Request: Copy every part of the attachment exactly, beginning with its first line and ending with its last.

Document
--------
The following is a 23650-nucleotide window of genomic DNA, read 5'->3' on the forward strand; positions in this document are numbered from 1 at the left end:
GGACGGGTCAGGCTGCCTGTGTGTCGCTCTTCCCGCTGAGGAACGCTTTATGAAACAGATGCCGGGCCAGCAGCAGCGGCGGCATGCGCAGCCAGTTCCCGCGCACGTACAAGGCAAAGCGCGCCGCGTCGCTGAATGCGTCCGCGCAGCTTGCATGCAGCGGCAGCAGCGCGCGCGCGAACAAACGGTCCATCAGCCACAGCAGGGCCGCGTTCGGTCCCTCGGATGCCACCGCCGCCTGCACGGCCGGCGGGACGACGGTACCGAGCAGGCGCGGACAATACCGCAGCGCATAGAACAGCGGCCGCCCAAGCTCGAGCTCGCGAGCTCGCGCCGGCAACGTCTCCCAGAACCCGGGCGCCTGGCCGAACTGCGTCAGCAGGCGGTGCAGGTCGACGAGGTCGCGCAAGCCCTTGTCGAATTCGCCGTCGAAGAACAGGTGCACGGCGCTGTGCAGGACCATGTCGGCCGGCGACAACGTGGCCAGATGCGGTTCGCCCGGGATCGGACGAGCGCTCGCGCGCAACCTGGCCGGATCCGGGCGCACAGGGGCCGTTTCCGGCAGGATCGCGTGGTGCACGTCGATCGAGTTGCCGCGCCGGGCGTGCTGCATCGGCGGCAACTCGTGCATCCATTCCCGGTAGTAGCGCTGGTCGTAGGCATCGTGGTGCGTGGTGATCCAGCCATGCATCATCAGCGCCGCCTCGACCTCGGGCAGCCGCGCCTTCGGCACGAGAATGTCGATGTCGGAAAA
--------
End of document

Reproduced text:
The following is a 23650-nucleotide window of genomic DNA, read 5'->3' on the forward strand; positions in this document are numbered from 1 at the left end:
GGACGGGTCAGGCTGCCTGTGTGTCGCTCTTCCCGCTGAGGAACGCTTTATGAAACAGATGCCGGGCCAGCAGCAGCGGCGGCATGCGCAGCCAGTTCCCGCGCACGTACAAGGCAAAGCGCGCCGCGTCGCTGAATGCGTCCGCGCAGCTTGCATGCAGCGGCAGCAGCGCGCGCGCGAACAAACGGTCCATCAGCCACAGCAGGGCCGCGTTCGGTCCCTCGGATGCCACCGCCGCCTGCACGGCCGGCGGGACGACGGTACCGAGCAGGCGCGGACAATACCGCAGCGCATAGAACAGCGGCCGCCCAAGCTCGAGCTCGCGAGCTCGCGCCGGCAACGTCTCCCAGAACCCGGGCGCCTGGCCGAACTGCGTCAGCAGGCGGTGCAGGTCGACGAGGTCGCGCAAGCCCTTGTCGAATTCGCCGTCGAAGAACAGGTGCACGGCGCTGTGCAGGACCATGTCGGCCGGCGACAACGTGGCCAGATGCGGTTCGCCCGGGATCGGACGAGCGCTCGCGCGCAACCTGGCCGGATCCGGGCGCACAGGGGCCGTTTCCGGCAGGATCGCGTGGTGCACGTCGATCGAGTTGCCGCGCCGGGCGTGCTGCATCGGCGGCAACTCGTGCATCCATTCCCGGTAGTAGCGCTGGTCGTAGGCATCGTGGTGCGTGGTGATCCAGCCATGCATCATCAGCGCCGCCTCGACCTCGGGCAGCCGCGCCTTCGGCACGAGAATGTCGATGTCGGAAAA